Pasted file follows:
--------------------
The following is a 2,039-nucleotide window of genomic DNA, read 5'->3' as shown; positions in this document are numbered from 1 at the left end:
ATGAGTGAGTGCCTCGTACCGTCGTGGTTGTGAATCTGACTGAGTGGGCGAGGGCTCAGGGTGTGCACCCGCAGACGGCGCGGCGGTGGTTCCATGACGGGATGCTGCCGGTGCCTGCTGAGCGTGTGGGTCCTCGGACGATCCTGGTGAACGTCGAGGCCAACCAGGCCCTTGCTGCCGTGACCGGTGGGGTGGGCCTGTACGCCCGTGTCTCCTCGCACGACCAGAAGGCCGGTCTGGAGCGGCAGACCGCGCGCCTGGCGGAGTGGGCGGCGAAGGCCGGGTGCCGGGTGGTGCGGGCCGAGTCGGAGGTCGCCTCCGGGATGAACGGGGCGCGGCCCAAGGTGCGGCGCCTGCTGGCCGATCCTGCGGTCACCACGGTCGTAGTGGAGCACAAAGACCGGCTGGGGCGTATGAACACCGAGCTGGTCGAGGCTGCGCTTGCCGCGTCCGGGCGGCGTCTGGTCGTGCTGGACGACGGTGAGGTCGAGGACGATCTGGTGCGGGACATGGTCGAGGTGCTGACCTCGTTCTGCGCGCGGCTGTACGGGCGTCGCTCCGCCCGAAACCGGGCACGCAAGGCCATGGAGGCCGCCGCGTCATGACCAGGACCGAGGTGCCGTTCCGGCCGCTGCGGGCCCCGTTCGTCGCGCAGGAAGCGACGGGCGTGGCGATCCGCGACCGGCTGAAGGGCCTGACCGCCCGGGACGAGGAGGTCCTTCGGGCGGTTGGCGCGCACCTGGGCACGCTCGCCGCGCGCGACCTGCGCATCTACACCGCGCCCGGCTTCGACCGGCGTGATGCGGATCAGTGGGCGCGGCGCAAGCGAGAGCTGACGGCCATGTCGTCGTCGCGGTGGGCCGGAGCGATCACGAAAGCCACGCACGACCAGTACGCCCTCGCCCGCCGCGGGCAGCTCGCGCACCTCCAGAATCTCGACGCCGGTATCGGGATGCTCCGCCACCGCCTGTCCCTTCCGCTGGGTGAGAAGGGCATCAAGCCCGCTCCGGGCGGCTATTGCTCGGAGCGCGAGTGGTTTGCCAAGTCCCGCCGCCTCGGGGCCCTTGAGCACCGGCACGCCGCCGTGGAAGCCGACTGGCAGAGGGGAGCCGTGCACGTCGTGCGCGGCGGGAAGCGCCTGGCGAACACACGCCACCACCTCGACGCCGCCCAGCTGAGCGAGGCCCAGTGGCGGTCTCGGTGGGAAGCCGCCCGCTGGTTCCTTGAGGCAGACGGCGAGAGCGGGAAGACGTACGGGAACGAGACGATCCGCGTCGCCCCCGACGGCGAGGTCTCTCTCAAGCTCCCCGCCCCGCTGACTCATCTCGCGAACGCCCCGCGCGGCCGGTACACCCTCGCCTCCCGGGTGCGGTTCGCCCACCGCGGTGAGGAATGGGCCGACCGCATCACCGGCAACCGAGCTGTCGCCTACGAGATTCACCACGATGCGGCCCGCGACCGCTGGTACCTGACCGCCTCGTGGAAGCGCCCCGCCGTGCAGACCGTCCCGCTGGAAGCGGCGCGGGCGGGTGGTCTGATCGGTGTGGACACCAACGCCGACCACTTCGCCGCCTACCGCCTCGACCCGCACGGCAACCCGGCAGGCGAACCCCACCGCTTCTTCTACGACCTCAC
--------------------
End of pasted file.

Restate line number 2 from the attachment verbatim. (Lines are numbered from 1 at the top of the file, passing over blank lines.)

ATGAGTGAGTGCCTCGTACCGTCGTGGTTGTGAATCTGACTGAGTGGGCGAGGGCTCAGGGTGTGCACCCGCAGACGGCGCGGCGGTGGTTCCATGACGGGATGCTGCCGGTGCCTGCTGAGCGTGTGGGTCCTCGGACGATCCTGGTGAACGTCGAGGCCAACCAGGCCCTTGCTGCCGTGACCGGTGGGGTGGGCCTGTACGCCCGTGTCTCCTCGCACGACCAGAAGGCCGGTCTGGAGCGGCAGACCGCGCGCCTGGCGGAGTGGGCGGCGAAGGCCGGGTGCCGGGTGGTGCGGGCCGAGTCGGAGGTCGCCTCCGGGATGAACGGGGCGCGGCCCAAGGTGCGGCGCCTGCTGGCCGATCCTGCGGTCACCACGGTCGTAGTGGAGCACAAAGACCGGCTGGGGCGTATGAACACCGAGCTGGTCGAGGCTGCGCTTGCCGCGTCCGGGCGGCGTCTGGTCGTGCTGGACGACGGTGAGGTCGAGGACGATCTGGTGCGGGACATGGTCGAGGTGCTGACCTCGTTCTGCGCGCGGCTGTACGGGCGTCGCTCCGCCCGAAACCGGGCACGCAAGGCCATGGAGGCCGCCGCGTCATGACCAGGACCGAGGTGCCGTTCCGGCCGCTGCGGGCCCCGTTCGTCGCGCAGGAAGCGACGGGCGTGGCGATCCGCGACCGGCTGAAGGGCCTGACCGCCCGGGACGAGGAGGTCCTTCGGGCGGTTGGCGCGCACCTGGGCACGCTCGCCGCGCGCGACCTGCGCATCTACACCGCGCCCGGCTTCGACCGGCGTGATGCGGATCAGTGGGCGCGGCGCAAGCGAGAGCTGACGGCCATGTCGTCGTCGCGGTGGGCCGGAGCGATCACGAAAGCCACGCACGACCAGTACGCCCTCGCCCGCCGCGGGCAGCTCGCGCACCTCCAGAATCTCGACGCCGGTATCGGGATGCTCCGCCACCGCCTGTCCCTTCCGCTGGGTGAGAAGGGCATCAAGCCCGCTCCGGGCGGCTATTGCTCGGAGCGCGAGTGGTTTGCCAAGTCCCGCCGCCTCGGGGCCCTTGAGCACCGGCACGCCGCCGTGGAAGCCGACTGGCAGAGGGGAGCCGTGCACGTCGTGCGCGGCGGGAAGCGCCTGGCGAACACACGCCACCACCTCGACGCCGCCCAGCTGAGCGAGGCCCAGTGGCGGTCTCGGTGGGAAGCCGCCCGCTGGTTCCTTGAGGCAGACGGCGAGAGCGGGAAGACGTACGGGAACGAGACGATCCGCGTCGCCCCCGACGGCGAGGTCTCTCTCAAGCTCCCCGCCCCGCTGACTCATCTCGCGAACGCCCCGCGCGGCCGGTACACCCTCGCCTCCCGGGTGCGGTTCGCCCACCGCGGTGAGGAATGGGCCGACCGCATCACCGGCAACCGAGCTGTCGCCTACGAGATTCACCACGATGCGGCCCGCGACCGCTGGTACCTGACCGCCTCGTGGAAGCGCCCCGCCGTGCAGACCGTCCCGCTGGAAGCGGCGCGGGCGGGTGGTCTGATCGGTGTGGACACCAACGCCGACCACTTCGCCGCCTACCGCCTCGACCCGCACGGCAACCCGGCAGGCGAACCCCACCGCTTCTTCTACGACCTCAC